To further analyze the association of Peg1p with mitochondria, isolated mitochondria were extracted with sodium chloride and potassium chloride. Washing with either salt led to the recovery of Peg1p in both supernatant and pellet fractions (Fig. 5 C). Under these conditions, the transmembrane protein Tom70p remains in the pellet fraction. These results demonstrate that a significant fraction of Peg1p displays properties of a peripheral membrane protein.

Our results suggest a model in which Peg1p acts as a linker between mitochondria and microtubules, which is consistent with the recent electron microscopy data (Hoog et al., 2007). Although it could play a supporting role in the loading or assembly of other proteins that actually comprise a molecular bridge, the recovery of Peg1p as a mitochondrial peripheral membrane protein suggests its direct involvement. Such a function as linker between microtubules and membranes has already been documented for the mammalian Peg1p homologues cytoplasmic linker protein–associated proteins in HeLa cells and in motile fibroblasts (Lansbergen et al., 2006). We propose that Peg1p can play a similar role by binding to microtubule plus ends and simultaneously to the mitochondrial outer membrane. The future identification of a mitochondrial membrane protein that serves as a Peg1p receptor and other factors that modulate Peg1p interactions should lead to a more complete understanding of mechanisms that mediate mitochondrial behavior.

Strains and genetics techniques

The yeast strains used are listed in Table I. Media, growth conditions, and genetic methods for S. pombe were described previously (Moreno et al., 1991).

Isolation of mmd4

Mutagenesis of S. pombe strain MYP116 and isolation of ts mutants displaying mitochondrial defects were performed as previously described (Weir and Yaffe, 2004). Candidate mmd mutants were backcrossed three times to the wild-type parental strain, yielding the mmd4 mutant strain MYP179.

Cloning and analysis of peg1+

The peg1+ gene was cloned by complementation of the ts phenotype using a pUR19 genomic DNA library (Barbet et al., 1992). The rescuing plasmid, pCom4, was recovered, and the ends of the insert were sequenced. pCom4Δ was created by deleting the 3.4-kb BsaAI fragment. The peg1+ gene was completed by PCR in pTZura4 (provided by S. Forsburg, University of Southern California, Los Angeles, CA), yielding to pTZ-peg1. pTZ-peg1M4 was created by in vitro mutagenesis of pTZ-peg1 (QuikChange; Stratagene).

peg1+ gene replacement and tagging

A deletion cassette containing the kanamycin resistance gene flanked by the 5′ (442 bp) and middle (454 bp) regions of peg1+ was created in pCRII-TOPO. This cassette, allowing the replacement of peg1+ fragment from base 290 to 2,622, was amplified by PCR and transformed into diploid SCP127. The disruption of one copy of peg1+ in the resulting strain, SCP147, was confirmed by PCR.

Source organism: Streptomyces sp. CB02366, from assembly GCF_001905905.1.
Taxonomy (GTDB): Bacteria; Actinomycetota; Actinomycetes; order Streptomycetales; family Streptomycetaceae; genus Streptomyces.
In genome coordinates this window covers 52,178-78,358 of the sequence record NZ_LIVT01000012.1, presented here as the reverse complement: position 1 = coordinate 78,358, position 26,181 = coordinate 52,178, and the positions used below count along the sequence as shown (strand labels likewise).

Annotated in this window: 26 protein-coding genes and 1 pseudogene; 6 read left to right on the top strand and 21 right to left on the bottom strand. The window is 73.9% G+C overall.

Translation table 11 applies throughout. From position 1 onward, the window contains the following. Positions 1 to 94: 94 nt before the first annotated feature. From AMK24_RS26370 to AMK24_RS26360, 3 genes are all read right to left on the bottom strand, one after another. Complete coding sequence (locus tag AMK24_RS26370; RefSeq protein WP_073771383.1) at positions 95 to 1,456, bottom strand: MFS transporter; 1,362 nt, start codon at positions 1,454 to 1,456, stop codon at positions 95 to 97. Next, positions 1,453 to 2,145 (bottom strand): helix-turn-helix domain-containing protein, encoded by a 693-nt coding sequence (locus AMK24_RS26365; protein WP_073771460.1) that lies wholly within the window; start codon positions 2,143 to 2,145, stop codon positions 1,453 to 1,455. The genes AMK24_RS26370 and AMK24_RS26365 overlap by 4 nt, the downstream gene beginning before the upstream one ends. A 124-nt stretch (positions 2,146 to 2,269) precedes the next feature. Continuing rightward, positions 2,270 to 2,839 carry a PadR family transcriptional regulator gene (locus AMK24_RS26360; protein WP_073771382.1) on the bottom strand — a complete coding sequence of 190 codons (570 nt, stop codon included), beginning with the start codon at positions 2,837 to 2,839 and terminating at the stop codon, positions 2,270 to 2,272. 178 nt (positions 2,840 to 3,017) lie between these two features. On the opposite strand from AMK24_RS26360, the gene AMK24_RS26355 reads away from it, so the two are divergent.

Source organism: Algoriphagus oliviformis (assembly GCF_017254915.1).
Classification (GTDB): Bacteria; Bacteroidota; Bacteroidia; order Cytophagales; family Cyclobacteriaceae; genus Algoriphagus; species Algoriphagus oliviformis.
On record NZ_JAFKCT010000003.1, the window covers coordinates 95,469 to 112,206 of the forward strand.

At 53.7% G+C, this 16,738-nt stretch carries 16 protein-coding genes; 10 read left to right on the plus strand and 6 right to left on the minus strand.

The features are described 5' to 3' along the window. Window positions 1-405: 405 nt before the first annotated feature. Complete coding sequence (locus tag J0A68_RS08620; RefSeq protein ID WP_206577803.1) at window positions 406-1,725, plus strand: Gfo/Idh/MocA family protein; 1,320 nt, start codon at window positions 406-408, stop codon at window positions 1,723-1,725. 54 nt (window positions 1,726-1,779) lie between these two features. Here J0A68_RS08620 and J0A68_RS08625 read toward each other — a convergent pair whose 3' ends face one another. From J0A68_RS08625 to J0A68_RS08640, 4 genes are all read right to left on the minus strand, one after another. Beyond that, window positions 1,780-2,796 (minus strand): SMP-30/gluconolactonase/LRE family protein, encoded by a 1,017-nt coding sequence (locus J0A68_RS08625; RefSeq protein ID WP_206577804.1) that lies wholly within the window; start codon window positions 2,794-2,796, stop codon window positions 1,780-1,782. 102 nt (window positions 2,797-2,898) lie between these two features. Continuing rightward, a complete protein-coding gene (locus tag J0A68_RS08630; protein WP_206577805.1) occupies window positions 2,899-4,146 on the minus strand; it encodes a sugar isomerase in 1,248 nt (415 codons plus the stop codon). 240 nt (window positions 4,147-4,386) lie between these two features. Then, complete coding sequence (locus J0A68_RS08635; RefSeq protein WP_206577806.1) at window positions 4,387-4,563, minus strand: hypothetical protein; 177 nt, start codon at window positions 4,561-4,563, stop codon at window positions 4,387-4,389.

A version of peg1+ was engineered to encode Peg1p tagged at its C terminus with 13 copies of the c-myc epitope. A PacI restriction site was created in the STOP codon of peg1+ in pTZ-peg1, and the 13Myc of plasmid pFA6a-13Myc-kanMX6 was cloned into PacI. The resulting plasmid, pSC144, was linearized with StuI and transformed into SCP147. Sporulation of the transformant led to haploid segregant SCP164, expressing only a single tagged copy of peg1 under its own promoter.

Microscopic analysis

Confocal microscopy was performed on a microscope (Axiovert 200M; Carl Zeiss, Inc.) equipped with a Plan-Apochromat 100× NA 1.4 oil objective (Carl Zeiss, Inc.), a spinning disk confocal head (QLC-100; Yokogawa), and an argon/krypton laser (Melles Griot) coupled to an acoustooptical tunable filter (Neos Technologies). Images were captured with a camera (CoolSNAP HQ; Photometrics) and Metavue software (MDS Analytical Technologies). Live cell microscopy was facilitated by the expression of COX4-GFP or COX4-RFP and/or GFP-tubulin (Yaffe et al., 2003). For time-lapse imaging, cells were recorded on a YES (yeast extract supplemented) agar pad, and the coverslip was sealed with VALAP. For indirect immunofluorescence, cells were fixed by methanol (Hagan and Hyams, 1988). Microtubules were detected using the mouse mAb TAT1 (Woods et al., 1989). Mitochondria were detected with rabbit F1β-ATPase antibody (Jensen and Yaffe, 1988) or the mouse mAb HSP60 (Sigma-Aldrich). The c-Myc epitope was detected using the rabbit anti-Myc (Abcam). Secondary antibodies included FITC-conjugated donkey anti–mouse and Texas red–conjugated donkey anti–rabbit (Jackson ImmunoResearch Laboratories).

Subcellular fractionation and biochemical analysis

Subcellular fractions were isolated as previously described (Chiron et al., 2007) with the following modifications. Cells were grown in YES media. The lysis buffer was composed of 0.6 M mannitol and 20 mM Hepes, pH 7.4, supplemented with 1 mM PMSF and protease inhibitor cocktail (Sigma-Aldrich). The pellet from step 13 was saved as the low speed pellet fraction. The supernatant from step 16 was centrifuged at 26,000 g for 15 min to yield the intermediate pellet. The supernatant was centrifuged at 164,000 g for 1 h to yield an HSP and cytosol fractions. In some experiments, mitochondria were further purified by banding in a Histodenz (Sigma-Aldrich) gradient as described previously (Pagliarini et al., 2005). For mitochondrial elution experiments, isolated mitochondria were treated with 3 vol of lysis buffer supplemented with 0.3 M NaCl or 0.3 M KCl for 10 min at 4°C, and then supernatant and pellet fractions were recovered by centrifugation at 12,000 g for 15 min. Western blot analysis was performed using goat anti-Myc (Abcam), rabbit anti-GFP (Affinity BioReagents), Tom70p antibody, Sad1p antibody (provided by M. Shimanuki, Okinawa Institute of Science and Technology, Okinawa, Japan), and Tea1p antibody (Mata and Nurse, 1997).

© 2008 Chiron et al. This article is distributed under the terms of an Attribution–Noncommercial–Share Alike–No Mirror Sites license for the first six months after the publication date (see After six months it is available under a Creative Commons License (Attribution–Noncommercial–Share Alike 3.0 Unported license, as described at

Abbreviations used in this paper: +TIP, plus end–tracking protein; HSP, high speed pellet; SPB, spindle pole body; ts, temperature sensitive.

We thank S. Forsburg, U. Fleig, P. Russell, I. Hagan, K. Gull, M. Shimanuki, and P. Nurse for the gift of strains and antibodies and W. Hu for his assistance.

This work was supported by a United Mitochondrial Disease Foundation grant to S. Chiron and by National Institutes of Health grant GM44614 to M.P. Yaffe.